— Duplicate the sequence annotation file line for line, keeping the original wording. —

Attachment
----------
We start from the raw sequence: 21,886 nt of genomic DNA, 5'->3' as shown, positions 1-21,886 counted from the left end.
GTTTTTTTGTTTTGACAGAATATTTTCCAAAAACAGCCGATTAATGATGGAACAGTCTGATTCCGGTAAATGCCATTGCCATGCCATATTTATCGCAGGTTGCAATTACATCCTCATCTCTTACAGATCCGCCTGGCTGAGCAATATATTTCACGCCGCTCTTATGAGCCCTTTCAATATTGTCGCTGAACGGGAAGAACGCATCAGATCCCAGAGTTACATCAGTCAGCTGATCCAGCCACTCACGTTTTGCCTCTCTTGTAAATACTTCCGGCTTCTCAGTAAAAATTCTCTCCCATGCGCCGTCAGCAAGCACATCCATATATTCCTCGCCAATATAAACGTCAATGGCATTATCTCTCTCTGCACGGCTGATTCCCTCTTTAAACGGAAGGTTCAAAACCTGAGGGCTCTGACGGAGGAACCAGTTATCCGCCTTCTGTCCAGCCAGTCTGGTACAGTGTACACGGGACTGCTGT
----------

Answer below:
We start from the raw sequence: 21,886 nt of genomic DNA, 5'->3' as shown, positions 1-21,886 counted from the left end.
GTTTTTTTGTTTTGACAGAATATTTTCCAAAAACAGCCGATTAATGATGGAACAGTCTGATTCCGGTAAATGCCATTGCCATGCCATATTTATCGCAGGTTGCAATTACATCCTCATCTCTTACAGATCCGCCTGGCTGAGCAATATATTTCACGCCGCTCTTATGAGCCCTTTCAATATTGTCGCTGAACGGGAAGAACGCATCAGATCCCAGAGTTACATCAGTCAGCTGATCCAGCCACTCACGTTTTGCCTCTCTTGTAAATACTTCCGGCTTCTCAGTAAAAATTCTCTCCCATGCGCCGTCAGCAAGCACATCCATATATTCCTCGCCAATATAAACGTCAATGGCATTATCTCTCTCTGCACGGCTGATTCCCTCTTTAAACGGAAGGTTCAAAACCTGAGGGCTCTGACGGAGGAACCAGTTATCCGCCTTCTGTCCAGCCAGTCTGGTACAGTGTACACGGGACTGCTGT